The Stage 1 motors would have been here; you can see the platform cut out to fit around them and allow access. We'll see the Stage 1 engine later.

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Into the abyss

This is the view down, below the platform. It's a concrete wedge, forcing the rocket exhaust into two tunnels that channel it out and then up, parallel to the silo, and eventually out into the atmosphere. 

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Cableway beauty

I'm sure aesthetics weren't on the engineer's minds when designing this place, but how cool does this look?

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There were multiple antennas, some permanently mounted on the surface, and others that would telescope up out of the ground in case the others were destroyed.

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AN/TPS-9, or "tipsies" was a motion-sensing Doppler radar surveillance system. 

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The 760-ton (700 metric ton) silo door could be opened in 20 seconds. Now it is permanently half open to show that the silo has been decommissioned. 

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Titan from above

The open part of the silo is covered in glass, and it offers a unique view.

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Stage 1

The LR-87 had twin motors, together creating 430,000 pounds of thrust (1,900 kN). It consumed 170 gallons (640 liters) of fuel per second.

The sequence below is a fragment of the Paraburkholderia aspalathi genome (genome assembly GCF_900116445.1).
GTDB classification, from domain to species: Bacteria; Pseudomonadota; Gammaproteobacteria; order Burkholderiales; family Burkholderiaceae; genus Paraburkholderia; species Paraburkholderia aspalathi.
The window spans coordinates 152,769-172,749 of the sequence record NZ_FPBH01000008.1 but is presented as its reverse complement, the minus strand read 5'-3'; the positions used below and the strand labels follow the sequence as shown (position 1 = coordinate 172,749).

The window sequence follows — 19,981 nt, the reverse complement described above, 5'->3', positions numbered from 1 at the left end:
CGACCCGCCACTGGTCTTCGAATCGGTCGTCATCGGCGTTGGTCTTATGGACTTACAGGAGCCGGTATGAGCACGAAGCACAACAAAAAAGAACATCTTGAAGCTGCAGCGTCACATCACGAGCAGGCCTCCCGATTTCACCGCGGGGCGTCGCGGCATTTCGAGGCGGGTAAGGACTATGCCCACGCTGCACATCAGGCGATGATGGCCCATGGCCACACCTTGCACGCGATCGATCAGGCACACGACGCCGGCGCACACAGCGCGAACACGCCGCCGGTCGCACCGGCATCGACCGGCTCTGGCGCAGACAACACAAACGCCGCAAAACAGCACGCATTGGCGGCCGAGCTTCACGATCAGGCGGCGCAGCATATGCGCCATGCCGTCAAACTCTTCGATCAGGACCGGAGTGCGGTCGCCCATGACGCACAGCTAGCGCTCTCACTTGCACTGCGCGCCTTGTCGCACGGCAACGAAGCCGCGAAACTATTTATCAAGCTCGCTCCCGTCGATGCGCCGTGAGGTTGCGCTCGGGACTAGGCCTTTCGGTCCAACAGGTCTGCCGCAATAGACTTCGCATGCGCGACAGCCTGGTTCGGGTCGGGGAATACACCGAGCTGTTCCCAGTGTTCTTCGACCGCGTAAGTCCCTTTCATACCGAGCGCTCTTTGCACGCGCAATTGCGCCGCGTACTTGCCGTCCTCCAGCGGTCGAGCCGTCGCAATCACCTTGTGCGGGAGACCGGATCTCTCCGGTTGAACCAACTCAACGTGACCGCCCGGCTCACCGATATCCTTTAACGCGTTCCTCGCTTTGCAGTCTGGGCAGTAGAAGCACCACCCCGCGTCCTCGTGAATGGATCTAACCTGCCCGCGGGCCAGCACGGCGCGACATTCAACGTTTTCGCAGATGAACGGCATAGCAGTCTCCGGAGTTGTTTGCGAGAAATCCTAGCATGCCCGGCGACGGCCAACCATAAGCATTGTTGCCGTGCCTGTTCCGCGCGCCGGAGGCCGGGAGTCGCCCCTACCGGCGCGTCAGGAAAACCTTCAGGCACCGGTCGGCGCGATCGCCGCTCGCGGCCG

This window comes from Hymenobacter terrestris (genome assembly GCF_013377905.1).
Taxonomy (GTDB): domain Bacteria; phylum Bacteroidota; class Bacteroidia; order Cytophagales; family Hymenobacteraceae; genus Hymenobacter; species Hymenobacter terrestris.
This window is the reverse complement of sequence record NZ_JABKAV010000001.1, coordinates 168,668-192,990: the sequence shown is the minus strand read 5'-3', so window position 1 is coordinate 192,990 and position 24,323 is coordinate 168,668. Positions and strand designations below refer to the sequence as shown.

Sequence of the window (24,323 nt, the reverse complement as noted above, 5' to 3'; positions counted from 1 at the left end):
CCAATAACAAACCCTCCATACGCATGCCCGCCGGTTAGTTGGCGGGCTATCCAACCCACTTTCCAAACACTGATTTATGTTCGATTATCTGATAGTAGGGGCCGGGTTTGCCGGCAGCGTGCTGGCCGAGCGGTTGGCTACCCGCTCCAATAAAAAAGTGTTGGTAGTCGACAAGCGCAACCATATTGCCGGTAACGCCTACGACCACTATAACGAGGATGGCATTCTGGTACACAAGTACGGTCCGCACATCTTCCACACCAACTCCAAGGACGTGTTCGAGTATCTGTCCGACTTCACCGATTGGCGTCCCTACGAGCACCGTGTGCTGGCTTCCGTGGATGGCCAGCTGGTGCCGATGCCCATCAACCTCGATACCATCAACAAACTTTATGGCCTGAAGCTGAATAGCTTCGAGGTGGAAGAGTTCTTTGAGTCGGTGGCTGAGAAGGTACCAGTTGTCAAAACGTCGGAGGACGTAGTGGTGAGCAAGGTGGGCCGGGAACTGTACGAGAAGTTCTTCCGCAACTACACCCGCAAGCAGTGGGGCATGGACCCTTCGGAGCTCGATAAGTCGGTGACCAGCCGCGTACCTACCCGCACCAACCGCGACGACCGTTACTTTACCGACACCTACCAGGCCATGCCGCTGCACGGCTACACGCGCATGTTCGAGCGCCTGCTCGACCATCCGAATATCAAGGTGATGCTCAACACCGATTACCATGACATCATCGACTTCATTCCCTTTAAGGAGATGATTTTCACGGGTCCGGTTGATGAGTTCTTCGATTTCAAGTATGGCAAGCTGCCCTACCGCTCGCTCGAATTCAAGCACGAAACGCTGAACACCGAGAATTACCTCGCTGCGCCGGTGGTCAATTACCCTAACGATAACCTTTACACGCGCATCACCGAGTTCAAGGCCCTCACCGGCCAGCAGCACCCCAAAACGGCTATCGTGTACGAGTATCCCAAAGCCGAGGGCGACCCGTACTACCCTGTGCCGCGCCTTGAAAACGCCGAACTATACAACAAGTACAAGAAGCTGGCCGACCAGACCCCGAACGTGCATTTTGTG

This would have been hanging off the bottom of the missile, as seen in the earlier slide.

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The reaction of the propellant and oxidizer is hypergolic, which means it ignites when combined without a spark. You wouldn't want to be standing here at the business end when that happens.

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Stage 2

After the first stage ran out of fuel, it was jettisoned and the second stage, seen here, took over. It was less powerful, 100,000 pounds of thrust (445 kN), but burned for 15 percent longer, about 3 minutes. This pushed the Titan II to about 200 miles above the Earth. 

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Desert desolation?

Though it looks like it's in the middle of nowhere, Tucson is only about 20 minutes away and the town of Green Valley is right down the hill. 

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A better idea of scale. That's the nose cone/reentry vehicle. To the right, about the size of a refrigerator, is a scale model of the bomb.

For the full story, check out Apocalypse then: Inside the chilling Titan Missile Museum.